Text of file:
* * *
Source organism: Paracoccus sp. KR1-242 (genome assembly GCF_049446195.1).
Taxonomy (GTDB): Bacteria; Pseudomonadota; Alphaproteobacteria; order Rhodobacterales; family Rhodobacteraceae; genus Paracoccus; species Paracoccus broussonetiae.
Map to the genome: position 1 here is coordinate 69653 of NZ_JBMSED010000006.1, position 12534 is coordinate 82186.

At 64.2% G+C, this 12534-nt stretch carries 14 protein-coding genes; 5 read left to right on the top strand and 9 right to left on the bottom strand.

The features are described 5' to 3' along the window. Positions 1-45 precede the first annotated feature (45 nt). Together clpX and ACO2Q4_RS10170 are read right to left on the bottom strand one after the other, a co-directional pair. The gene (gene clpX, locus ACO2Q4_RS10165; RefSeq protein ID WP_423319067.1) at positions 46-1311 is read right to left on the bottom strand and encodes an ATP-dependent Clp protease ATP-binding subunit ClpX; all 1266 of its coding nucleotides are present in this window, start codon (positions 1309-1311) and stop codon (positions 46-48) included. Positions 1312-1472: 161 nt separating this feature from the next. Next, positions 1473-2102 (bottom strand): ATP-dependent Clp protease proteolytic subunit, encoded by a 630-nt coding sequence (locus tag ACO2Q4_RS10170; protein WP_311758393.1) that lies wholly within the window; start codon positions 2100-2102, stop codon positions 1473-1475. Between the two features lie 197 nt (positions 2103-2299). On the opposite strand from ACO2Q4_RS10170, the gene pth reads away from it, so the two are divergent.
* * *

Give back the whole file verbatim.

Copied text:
Source organism: Paracoccus sp. KR1-242 (genome assembly GCF_049446195.1).
Taxonomy (GTDB): Bacteria; Pseudomonadota; Alphaproteobacteria; order Rhodobacterales; family Rhodobacteraceae; genus Paracoccus; species Paracoccus broussonetiae.
Map to the genome: position 1 here is coordinate 69653 of NZ_JBMSED010000006.1, position 12534 is coordinate 82186.

At 64.2% G+C, this 12534-nt stretch carries 14 protein-coding genes; 5 read left to right on the top strand and 9 right to left on the bottom strand.

The features are described 5' to 3' along the window. Positions 1-45 precede the first annotated feature (45 nt). Together clpX and ACO2Q4_RS10170 are read right to left on the bottom strand one after the other, a co-directional pair. The gene (gene clpX, locus ACO2Q4_RS10165; RefSeq protein ID WP_423319067.1) at positions 46-1311 is read right to left on the bottom strand and encodes an ATP-dependent Clp protease ATP-binding subunit ClpX; all 1266 of its coding nucleotides are present in this window, start codon (positions 1309-1311) and stop codon (positions 46-48) included. Positions 1312-1472: 161 nt separating this feature from the next. Next, positions 1473-2102 (bottom strand): ATP-dependent Clp protease proteolytic subunit, encoded by a 630-nt coding sequence (locus tag ACO2Q4_RS10170; protein WP_311758393.1) that lies wholly within the window; start codon positions 2100-2102, stop codon positions 1473-1475. Between the two features lie 197 nt (positions 2103-2299). On the opposite strand from ACO2Q4_RS10170, the gene pth reads away from it, so the two are divergent.